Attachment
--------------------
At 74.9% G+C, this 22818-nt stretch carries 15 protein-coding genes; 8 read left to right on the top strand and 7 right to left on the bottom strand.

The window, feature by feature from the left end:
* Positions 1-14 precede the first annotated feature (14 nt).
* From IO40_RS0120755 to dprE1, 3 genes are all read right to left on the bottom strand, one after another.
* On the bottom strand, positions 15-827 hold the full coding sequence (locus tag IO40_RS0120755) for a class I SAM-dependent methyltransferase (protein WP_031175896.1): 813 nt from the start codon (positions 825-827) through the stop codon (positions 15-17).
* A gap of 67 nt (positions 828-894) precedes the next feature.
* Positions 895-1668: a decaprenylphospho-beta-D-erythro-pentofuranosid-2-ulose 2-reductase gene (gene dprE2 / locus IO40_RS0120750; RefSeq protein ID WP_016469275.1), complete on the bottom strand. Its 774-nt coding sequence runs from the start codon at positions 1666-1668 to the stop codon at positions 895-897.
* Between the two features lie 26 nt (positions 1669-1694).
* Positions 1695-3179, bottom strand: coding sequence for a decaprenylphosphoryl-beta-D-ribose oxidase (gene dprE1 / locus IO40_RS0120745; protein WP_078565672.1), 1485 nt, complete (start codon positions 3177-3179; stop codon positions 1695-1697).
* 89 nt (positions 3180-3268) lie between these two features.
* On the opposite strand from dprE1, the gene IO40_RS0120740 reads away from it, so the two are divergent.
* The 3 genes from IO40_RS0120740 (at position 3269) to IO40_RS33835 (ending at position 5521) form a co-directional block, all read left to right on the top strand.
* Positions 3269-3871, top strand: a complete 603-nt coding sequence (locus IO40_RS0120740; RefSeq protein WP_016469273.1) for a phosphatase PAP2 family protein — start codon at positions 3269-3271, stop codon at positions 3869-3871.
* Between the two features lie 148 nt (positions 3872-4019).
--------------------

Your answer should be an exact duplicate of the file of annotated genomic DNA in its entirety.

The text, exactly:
At 74.9% G+C, this 22818-nt stretch carries 15 protein-coding genes; 8 read left to right on the top strand and 7 right to left on the bottom strand.

The window, feature by feature from the left end:
* Positions 1-14 precede the first annotated feature (14 nt).
* From IO40_RS0120755 to dprE1, 3 genes are all read right to left on the bottom strand, one after another.
* On the bottom strand, positions 15-827 hold the full coding sequence (locus tag IO40_RS0120755) for a class I SAM-dependent methyltransferase (protein WP_031175896.1): 813 nt from the start codon (positions 825-827) through the stop codon (positions 15-17).
* A gap of 67 nt (positions 828-894) precedes the next feature.
* Positions 895-1668: a decaprenylphospho-beta-D-erythro-pentofuranosid-2-ulose 2-reductase gene (gene dprE2 / locus IO40_RS0120750; RefSeq protein ID WP_016469275.1), complete on the bottom strand. Its 774-nt coding sequence runs from the start codon at positions 1666-1668 to the stop codon at positions 895-897.
* Between the two features lie 26 nt (positions 1669-1694).
* Positions 1695-3179, bottom strand: coding sequence for a decaprenylphosphoryl-beta-D-ribose oxidase (gene dprE1 / locus IO40_RS0120745; protein WP_078565672.1), 1485 nt, complete (start codon positions 3177-3179; stop codon positions 1695-1697).
* 89 nt (positions 3180-3268) lie between these two features.
* On the opposite strand from dprE1, the gene IO40_RS0120740 reads away from it, so the two are divergent.
* The 3 genes from IO40_RS0120740 (at position 3269) to IO40_RS33835 (ending at position 5521) form a co-directional block, all read left to right on the top strand.
* Positions 3269-3871, top strand: a complete 603-nt coding sequence (locus IO40_RS0120740; RefSeq protein WP_016469273.1) for a phosphatase PAP2 family protein — start codon at positions 3269-3271, stop codon at positions 3869-3871.
* Between the two features lie 148 nt (positions 3872-4019).